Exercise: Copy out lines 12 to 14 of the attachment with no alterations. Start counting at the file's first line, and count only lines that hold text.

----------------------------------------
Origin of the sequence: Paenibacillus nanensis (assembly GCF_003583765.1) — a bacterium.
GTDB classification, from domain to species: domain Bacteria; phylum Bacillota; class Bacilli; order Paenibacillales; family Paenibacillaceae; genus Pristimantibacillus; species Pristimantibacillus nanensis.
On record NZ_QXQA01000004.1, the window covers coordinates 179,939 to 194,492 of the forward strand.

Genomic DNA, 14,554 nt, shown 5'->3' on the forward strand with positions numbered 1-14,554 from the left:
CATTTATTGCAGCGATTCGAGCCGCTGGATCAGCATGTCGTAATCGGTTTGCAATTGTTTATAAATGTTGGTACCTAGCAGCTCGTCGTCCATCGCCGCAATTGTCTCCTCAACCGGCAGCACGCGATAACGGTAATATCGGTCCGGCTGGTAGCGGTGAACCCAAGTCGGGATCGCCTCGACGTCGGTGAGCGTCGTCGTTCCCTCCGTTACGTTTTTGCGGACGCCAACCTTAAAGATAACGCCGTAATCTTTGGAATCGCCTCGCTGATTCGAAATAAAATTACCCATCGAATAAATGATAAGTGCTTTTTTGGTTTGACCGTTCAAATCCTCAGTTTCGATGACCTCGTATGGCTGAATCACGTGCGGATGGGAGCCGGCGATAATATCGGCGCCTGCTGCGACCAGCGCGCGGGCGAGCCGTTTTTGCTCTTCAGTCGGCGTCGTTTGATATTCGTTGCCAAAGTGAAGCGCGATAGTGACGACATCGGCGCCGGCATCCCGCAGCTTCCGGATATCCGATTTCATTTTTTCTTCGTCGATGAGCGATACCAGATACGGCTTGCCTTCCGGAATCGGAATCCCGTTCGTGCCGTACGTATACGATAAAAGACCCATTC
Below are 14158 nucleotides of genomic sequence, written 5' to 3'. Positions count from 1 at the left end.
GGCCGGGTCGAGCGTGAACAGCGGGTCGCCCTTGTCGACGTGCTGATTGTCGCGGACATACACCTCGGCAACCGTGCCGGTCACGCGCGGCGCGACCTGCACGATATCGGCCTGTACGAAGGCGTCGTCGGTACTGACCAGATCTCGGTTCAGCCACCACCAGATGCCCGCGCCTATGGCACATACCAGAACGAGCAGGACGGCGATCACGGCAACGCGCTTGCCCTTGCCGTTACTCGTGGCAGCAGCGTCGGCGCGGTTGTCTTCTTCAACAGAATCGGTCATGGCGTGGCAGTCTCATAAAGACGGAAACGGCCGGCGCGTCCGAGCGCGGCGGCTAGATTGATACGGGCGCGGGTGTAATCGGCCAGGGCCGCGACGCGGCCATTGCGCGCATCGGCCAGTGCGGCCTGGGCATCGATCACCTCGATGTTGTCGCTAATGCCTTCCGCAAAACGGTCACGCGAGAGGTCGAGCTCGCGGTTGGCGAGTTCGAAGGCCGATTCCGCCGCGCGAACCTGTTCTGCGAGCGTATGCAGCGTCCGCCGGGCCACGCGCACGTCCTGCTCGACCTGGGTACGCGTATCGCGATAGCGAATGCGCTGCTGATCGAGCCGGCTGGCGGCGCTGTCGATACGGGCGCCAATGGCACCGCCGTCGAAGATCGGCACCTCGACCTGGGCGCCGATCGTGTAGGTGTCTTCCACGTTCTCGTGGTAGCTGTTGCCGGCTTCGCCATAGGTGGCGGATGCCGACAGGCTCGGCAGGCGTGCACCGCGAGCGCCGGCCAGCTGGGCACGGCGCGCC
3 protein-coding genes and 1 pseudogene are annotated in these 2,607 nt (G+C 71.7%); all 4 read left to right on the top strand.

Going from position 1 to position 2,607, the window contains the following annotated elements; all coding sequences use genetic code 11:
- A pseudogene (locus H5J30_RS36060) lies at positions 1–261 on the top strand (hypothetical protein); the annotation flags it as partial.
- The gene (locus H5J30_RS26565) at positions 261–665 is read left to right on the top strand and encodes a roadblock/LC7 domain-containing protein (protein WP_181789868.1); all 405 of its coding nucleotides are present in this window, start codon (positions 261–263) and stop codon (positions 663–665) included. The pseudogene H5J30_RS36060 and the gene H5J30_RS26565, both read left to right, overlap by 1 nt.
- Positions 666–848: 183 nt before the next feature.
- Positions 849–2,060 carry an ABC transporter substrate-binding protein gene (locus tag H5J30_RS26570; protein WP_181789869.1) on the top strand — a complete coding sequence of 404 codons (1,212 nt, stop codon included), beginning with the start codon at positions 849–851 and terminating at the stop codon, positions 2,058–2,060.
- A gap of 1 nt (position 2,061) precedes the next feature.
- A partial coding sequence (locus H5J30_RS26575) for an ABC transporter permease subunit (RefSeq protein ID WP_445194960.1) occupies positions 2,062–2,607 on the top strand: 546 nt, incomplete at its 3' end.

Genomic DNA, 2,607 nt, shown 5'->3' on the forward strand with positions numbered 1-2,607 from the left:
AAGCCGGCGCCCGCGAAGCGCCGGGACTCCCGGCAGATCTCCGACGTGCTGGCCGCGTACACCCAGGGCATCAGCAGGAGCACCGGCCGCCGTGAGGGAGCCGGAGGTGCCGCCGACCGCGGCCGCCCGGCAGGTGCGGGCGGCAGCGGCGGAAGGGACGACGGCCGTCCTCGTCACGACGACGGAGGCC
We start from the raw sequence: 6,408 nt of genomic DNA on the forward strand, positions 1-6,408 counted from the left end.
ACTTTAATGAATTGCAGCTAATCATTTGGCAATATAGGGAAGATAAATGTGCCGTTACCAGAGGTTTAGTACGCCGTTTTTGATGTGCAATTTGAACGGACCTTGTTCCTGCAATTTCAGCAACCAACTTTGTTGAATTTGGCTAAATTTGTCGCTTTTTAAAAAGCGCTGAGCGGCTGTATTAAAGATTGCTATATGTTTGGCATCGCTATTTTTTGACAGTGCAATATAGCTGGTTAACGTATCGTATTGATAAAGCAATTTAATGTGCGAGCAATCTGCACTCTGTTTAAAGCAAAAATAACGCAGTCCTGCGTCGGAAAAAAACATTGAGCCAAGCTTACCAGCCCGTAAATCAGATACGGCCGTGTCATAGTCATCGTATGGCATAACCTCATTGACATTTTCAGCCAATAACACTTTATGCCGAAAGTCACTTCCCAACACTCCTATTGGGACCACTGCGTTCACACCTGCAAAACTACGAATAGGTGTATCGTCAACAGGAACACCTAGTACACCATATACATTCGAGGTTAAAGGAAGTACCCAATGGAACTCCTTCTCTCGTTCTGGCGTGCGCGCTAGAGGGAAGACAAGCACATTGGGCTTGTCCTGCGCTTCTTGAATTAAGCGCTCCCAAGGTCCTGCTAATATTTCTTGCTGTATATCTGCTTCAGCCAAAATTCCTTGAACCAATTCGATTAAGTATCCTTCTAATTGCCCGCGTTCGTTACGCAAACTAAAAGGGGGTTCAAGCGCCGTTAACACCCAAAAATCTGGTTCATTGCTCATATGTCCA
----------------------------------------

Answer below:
- Positions 666–848: 183 nt before the next feature.
- Positions 849–2,060 carry an ABC transporter substrate-binding protein gene (locus tag H5J30_RS26570; protein WP_181789869.1) on the top strand — a complete coding sequence of 404 codons (1,212 nt, stop codon included), beginning with the start codon at positions 849–851 and terminating at the stop codon, positions 2,058–2,060.
- A gap of 1 nt (position 2,061) precedes the next feature.